All of this means that I have to check prices very carefully before thinking that a big shop in Aldi is worth the petrol money. I think that it would be different if the discounted stores such as Aldi and Lidl were closer to me but all the cheaper stores are a good distance away and that means petrol money ! Doing a big shop might be worth it sometimes e.g.) to stock upon toilet rolls but not dropping in for bits and pieces or taking advantage of the weekly deals !

I only realised this last month when I was trying to cut down the grocery spend for this one and checked every price I could on my supermarket.com. I still check the market occasionally as people keep telling me that markets are cheaper than supermarkets, not in this affluent part of the world !

I guess the message is grow your own as much as possible and keep checking those prices !!

Wednesday, 17 May 2017

Living on a Shoestring - decreasing your spending


So now you have your budget it is important to look at every category and see where you can save money ! The biggest spends for us are on housing, food and petrol and we have worked hard on getting the food and petrol spending down. The housing costs could go lower as the house is now a bit too big for us. However, MasterShoestring will finish school in 3 years time and then we plan to downsize drastically. We are thinking of buying something really small to live in (check out Tiny Houses !) and then perhaps having something a bit bigger that we can rent out for holiday lets and have family to stay in. Until then we concentrate on making sure that the big house does not cost too much to run, so we do all our own repairs and maintenance and don't heat some of the house in the winter.

With food I'm always looking for new cheap recipes and just got a new book from USA about living on $4 a day, so I'm looking forward to reading that and posting a review. Petrol is the same, we use petrolprices.com to check the price of fuel so we are always filling up at the cheapest rate. We are also careful about our driving style and walk or bike for short journeys.

The next categories we always check are the utility bills. There are lots of price comparison websites around so no need to pay more than you should. Next month, once the contract is up we are switching the broadband and telephone service to Plusnet because they offered a better deal and I'll be switching the gas and electricity at the end of June as well. First Utility, our current supplier wanted to put up the bill by around 25%. Instead I found a variable rate deal from ToTo which looks like it will cut the monthly bill by £22.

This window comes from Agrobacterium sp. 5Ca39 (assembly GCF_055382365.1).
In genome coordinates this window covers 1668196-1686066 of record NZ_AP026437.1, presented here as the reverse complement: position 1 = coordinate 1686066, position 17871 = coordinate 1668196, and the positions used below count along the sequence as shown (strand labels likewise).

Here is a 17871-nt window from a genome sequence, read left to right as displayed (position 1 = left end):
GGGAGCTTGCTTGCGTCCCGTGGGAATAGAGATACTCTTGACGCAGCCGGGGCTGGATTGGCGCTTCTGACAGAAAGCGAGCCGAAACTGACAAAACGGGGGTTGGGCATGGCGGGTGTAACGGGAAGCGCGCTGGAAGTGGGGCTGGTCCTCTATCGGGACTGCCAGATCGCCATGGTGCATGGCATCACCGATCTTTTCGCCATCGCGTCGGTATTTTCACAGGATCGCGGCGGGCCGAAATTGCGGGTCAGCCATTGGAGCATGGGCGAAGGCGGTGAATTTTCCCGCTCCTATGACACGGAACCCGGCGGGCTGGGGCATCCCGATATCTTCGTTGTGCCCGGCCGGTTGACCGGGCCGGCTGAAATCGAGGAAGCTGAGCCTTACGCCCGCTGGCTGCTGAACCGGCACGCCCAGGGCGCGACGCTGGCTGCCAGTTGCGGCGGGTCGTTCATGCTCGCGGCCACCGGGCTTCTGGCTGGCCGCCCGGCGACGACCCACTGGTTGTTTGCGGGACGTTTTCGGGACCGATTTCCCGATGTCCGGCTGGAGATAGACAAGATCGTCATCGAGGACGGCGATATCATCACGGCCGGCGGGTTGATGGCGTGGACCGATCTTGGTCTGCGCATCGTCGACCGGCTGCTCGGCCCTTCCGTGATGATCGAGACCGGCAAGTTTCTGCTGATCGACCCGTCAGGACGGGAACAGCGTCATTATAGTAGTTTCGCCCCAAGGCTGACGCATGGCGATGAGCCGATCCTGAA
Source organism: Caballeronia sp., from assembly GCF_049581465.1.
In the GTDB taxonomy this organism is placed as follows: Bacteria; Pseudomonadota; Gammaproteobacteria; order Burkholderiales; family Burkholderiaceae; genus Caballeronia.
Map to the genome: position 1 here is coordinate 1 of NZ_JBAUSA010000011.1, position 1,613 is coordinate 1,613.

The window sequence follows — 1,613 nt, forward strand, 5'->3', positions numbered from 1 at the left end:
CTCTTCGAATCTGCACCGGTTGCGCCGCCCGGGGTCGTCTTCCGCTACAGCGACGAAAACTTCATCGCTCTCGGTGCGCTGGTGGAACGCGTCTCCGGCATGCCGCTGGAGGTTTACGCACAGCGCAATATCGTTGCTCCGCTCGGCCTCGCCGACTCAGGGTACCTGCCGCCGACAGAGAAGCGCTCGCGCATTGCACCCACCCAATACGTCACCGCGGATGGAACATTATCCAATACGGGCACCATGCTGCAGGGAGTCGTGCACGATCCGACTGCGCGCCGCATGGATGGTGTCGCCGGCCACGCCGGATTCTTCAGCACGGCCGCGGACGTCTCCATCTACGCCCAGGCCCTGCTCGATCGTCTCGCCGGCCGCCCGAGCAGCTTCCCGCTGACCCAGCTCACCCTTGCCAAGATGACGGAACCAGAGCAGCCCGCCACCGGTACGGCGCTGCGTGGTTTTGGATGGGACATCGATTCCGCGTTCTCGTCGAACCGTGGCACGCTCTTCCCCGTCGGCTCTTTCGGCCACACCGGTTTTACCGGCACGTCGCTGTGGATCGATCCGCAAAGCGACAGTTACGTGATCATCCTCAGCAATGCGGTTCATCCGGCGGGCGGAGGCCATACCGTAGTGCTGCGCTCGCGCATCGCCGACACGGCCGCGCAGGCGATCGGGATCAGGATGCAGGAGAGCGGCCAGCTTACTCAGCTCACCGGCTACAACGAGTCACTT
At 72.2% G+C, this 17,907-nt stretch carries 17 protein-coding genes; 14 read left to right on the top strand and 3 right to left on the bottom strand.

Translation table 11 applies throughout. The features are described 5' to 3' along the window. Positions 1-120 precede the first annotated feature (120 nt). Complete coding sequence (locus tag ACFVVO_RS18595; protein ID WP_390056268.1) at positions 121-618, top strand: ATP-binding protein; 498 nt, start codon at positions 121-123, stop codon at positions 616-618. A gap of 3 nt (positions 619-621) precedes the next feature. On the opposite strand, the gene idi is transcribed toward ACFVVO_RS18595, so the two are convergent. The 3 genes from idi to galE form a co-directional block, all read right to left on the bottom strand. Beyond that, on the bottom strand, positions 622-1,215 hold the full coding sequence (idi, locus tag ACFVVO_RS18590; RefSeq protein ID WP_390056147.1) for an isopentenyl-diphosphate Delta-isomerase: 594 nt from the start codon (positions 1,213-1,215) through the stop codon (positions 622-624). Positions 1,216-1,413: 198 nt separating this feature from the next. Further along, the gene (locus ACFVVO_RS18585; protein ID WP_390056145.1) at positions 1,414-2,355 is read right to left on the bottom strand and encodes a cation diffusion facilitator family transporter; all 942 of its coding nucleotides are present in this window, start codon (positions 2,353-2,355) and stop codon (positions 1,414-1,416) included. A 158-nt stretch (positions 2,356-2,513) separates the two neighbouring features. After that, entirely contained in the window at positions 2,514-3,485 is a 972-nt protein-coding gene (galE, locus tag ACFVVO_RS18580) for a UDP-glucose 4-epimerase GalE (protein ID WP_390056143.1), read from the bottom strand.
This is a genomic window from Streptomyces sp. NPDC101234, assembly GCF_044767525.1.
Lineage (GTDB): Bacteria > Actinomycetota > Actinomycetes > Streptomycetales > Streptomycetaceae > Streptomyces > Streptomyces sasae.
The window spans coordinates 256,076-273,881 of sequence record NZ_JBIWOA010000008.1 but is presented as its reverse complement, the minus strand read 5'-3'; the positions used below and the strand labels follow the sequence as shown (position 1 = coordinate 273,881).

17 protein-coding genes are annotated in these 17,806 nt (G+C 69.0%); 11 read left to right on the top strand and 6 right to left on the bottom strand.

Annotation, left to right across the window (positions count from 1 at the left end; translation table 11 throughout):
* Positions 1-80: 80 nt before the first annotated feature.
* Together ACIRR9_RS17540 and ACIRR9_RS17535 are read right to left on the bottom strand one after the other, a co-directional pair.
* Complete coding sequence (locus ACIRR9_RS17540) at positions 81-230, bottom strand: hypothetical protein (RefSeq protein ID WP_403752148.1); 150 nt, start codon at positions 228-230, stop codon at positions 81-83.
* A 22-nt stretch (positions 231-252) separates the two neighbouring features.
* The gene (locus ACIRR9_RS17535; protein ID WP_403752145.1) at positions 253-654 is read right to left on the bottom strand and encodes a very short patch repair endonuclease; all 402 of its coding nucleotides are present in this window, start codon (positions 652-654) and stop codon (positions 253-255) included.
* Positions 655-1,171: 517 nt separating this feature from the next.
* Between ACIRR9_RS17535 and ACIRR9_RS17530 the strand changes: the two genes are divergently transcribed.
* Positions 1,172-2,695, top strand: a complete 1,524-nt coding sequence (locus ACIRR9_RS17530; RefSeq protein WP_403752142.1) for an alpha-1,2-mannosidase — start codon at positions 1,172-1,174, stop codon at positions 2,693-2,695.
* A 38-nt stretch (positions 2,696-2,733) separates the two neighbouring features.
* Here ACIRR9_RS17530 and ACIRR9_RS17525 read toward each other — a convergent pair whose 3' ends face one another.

We shop around for everything and have discovered that in very few cases is the cheap product no good. For instance, I always buy cheap glasses from Tesco and so far they have lasted for years ! I shop around for travel and car insurance and also wait for anything that can wait e.g.) replacing appliances until I see a good deal. We also always look to see if we can get something for free first, for example we have a free piano from Freecycle and friends have given us countless 'hand-me-downs' for the children over the years. After 'free' we shop at jumble sales, then charity shops then reasonably priced high street stores or the internet. Nearly all our chemist items now come from the internet as that is the way I get the cheapest prices.

If we want something that is not really a need but more a want then we might ask for it for a birthday, save up for it or use extra income to pay for it e.g.) Swagbucks for books. 

Using all these strategies I am hopeful that we will spend less this year than we did last and that is with an extra person in the house !

Keep on frugaling, it really does pay off !